This month the staff/volunteer focus spotlight shines on Ken Duncan. Ken is the Irish FA’s Grassroots Development Officer for the Armagh, Banbridge and Craigavon area and knows from his own experience, the value and journey of a hard working volunteer.
How did you get involved within football as a volunteer?
Once upon a time there was a Primary School who needed someone to help coach and take their football team and the rest is history so to speak. With budding and madly keen footballers, they needed some guidance and so began my volunteer experience.
What made you want to volunteer?
It was great just to be asked, to be able to give some help and see those little faces light up when you came along for the coaching session or game.
How did volunteering help you on a personal and professional level?
It can be a great sense of personal satisfaction to see the guidance or help you deliver to a young player, culminate in the development of a skill or experience. It underpins and encourages you to go that little bit further in your experience giving you belief and challenge in your personal journey. On a professional level you can draw from these experiences to help you step up and step out and it's always good to have built this experience that you can refer to within everyday working life - somewhere you remember where it all started.
What have you learned from volunteering?
That it's good to give without an expectation of receiving. That you can make a difference to someone no matter how small. It's not so much about you but those you work alongside and the impact you can have in helping to release the potential in someone else.
What’s your best volunteer memory?
There are so many, it's difficult to choose one time or experience, but if I were to pick one it would be coaching a disability group where I was taking a session that involved SAQ. The first comments from some of the group and one in particular was, "I can't do that", within a few minutes everyone was going at it and having a ball, it was a challenge for all involved but in the midst of the mayhem those challenges were being won and for this particular individual all I could hear was " I can do it, I can do it" followed by the widest grin and a fist punch into the air. That's what it's all about.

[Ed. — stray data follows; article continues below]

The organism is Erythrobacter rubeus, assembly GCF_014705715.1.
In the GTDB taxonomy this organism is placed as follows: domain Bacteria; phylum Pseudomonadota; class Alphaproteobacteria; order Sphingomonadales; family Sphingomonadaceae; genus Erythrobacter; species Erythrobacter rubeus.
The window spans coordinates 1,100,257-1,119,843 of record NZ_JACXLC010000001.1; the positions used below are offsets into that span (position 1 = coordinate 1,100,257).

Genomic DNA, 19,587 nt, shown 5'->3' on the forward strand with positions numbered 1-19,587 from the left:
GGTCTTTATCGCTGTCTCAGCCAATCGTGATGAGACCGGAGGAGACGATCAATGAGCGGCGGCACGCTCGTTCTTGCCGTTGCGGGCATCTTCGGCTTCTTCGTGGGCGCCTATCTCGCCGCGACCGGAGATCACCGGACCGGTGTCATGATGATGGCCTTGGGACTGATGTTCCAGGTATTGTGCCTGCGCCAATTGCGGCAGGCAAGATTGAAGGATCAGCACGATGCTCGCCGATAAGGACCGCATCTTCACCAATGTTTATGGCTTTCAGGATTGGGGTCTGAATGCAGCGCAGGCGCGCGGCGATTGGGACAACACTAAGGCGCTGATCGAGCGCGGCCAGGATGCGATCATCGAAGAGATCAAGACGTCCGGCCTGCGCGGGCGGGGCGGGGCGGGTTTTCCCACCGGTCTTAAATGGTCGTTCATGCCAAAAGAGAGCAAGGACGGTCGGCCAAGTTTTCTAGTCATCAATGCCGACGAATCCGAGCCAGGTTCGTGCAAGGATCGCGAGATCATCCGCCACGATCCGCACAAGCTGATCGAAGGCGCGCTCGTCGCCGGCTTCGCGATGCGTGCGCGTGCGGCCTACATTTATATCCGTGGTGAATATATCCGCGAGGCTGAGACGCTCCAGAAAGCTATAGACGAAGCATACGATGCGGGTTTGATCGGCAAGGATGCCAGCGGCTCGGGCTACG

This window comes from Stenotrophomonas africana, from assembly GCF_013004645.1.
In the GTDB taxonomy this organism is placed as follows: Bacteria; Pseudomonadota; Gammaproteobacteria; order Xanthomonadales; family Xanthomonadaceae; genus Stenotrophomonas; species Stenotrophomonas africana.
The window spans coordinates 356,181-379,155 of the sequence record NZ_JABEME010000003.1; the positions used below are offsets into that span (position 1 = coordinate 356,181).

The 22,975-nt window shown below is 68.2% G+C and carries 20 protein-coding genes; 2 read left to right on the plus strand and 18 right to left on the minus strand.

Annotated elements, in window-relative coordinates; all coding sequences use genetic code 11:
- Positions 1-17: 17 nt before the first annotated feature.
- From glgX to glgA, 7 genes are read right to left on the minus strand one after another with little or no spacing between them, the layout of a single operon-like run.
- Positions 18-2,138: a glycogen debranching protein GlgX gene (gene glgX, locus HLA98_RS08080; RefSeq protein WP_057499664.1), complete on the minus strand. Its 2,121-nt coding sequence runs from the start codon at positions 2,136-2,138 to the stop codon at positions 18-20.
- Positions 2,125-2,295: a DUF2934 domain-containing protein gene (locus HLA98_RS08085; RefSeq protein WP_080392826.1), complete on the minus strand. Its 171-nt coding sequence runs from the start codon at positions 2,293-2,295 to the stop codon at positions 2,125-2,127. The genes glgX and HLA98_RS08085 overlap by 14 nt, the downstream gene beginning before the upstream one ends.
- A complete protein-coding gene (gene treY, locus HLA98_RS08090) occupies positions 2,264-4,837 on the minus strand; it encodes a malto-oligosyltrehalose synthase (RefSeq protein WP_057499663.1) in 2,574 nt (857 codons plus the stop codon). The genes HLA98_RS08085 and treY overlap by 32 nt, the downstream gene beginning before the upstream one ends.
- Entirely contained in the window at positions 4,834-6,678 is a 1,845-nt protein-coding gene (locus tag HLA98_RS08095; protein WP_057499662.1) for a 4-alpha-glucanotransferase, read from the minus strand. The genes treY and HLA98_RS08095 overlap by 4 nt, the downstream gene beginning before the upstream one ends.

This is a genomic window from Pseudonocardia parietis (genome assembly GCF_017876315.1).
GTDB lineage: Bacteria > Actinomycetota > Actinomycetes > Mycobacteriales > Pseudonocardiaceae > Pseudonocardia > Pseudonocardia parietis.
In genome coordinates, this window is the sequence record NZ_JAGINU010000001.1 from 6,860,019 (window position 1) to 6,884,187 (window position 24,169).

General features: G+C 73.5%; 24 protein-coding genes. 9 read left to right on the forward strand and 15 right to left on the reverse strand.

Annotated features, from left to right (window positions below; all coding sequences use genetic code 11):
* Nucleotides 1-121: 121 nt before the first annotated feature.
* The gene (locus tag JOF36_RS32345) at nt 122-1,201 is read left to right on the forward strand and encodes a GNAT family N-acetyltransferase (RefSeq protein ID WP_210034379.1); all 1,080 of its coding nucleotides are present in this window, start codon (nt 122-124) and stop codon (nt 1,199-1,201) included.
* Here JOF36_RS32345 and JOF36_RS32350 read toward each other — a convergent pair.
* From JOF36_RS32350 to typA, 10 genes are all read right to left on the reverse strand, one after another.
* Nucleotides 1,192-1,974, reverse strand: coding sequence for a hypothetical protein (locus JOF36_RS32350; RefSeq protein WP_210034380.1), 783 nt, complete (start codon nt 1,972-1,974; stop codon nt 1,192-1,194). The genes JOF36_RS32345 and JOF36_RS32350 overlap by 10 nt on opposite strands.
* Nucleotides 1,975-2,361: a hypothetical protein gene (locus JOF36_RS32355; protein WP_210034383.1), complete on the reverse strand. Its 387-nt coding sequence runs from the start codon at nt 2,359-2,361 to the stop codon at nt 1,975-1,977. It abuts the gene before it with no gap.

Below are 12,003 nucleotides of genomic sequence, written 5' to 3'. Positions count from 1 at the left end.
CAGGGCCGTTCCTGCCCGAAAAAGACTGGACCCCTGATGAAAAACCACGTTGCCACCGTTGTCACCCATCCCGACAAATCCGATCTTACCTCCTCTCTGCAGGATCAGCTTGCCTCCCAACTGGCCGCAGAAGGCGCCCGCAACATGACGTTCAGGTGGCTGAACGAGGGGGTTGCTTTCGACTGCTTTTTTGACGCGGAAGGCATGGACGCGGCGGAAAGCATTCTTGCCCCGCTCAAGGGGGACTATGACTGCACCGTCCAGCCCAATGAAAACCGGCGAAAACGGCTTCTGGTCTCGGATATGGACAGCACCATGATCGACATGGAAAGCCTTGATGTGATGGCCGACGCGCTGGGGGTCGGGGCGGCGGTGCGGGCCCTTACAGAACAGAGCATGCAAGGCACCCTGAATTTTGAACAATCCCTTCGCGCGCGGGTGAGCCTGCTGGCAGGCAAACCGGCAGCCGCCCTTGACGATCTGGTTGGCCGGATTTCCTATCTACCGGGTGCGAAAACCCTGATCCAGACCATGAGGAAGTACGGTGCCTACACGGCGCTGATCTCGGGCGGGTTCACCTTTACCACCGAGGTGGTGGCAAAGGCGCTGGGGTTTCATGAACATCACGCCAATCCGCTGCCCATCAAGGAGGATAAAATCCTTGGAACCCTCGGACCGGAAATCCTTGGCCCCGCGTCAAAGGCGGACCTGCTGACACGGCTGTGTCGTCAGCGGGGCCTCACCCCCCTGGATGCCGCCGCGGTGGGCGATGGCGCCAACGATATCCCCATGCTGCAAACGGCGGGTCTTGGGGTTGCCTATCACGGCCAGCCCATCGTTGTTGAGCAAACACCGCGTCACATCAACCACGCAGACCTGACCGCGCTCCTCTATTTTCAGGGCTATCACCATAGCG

Would you recommend volunteering?
Absolutely. Get involved!! You’ll gain new friends, new skills, and new experiences and feel great for making a difference in the lives of others.
In one sentence, why should people volunteer within Northern Ireland football?
Investing time and effort in others can be so rewarding when you see others blossom – being part of that journey is reward in itself.
Do you still volunteer?
While I don't at this moment volunteer in the way I did, I believe that you can take the spirit of volunteering into every area of your life when you work with others. We can all share with others without an expectation of receiving.
Tell us a fun fact about you?
Once when I was about to run onto the stage at the Ulster Hall to perform in concert in front of a full audience, I tripped over a cable launching myself into the air landing face first right on the spot where the spot light came on! It was as if someone dropped me from the ceiling right on to the exact spot! What an entrance!
To find out more about volunteering contact Stephen Garrett, Irish FA Volunteer Development and Policy Officer: email@example.com or 07545930124,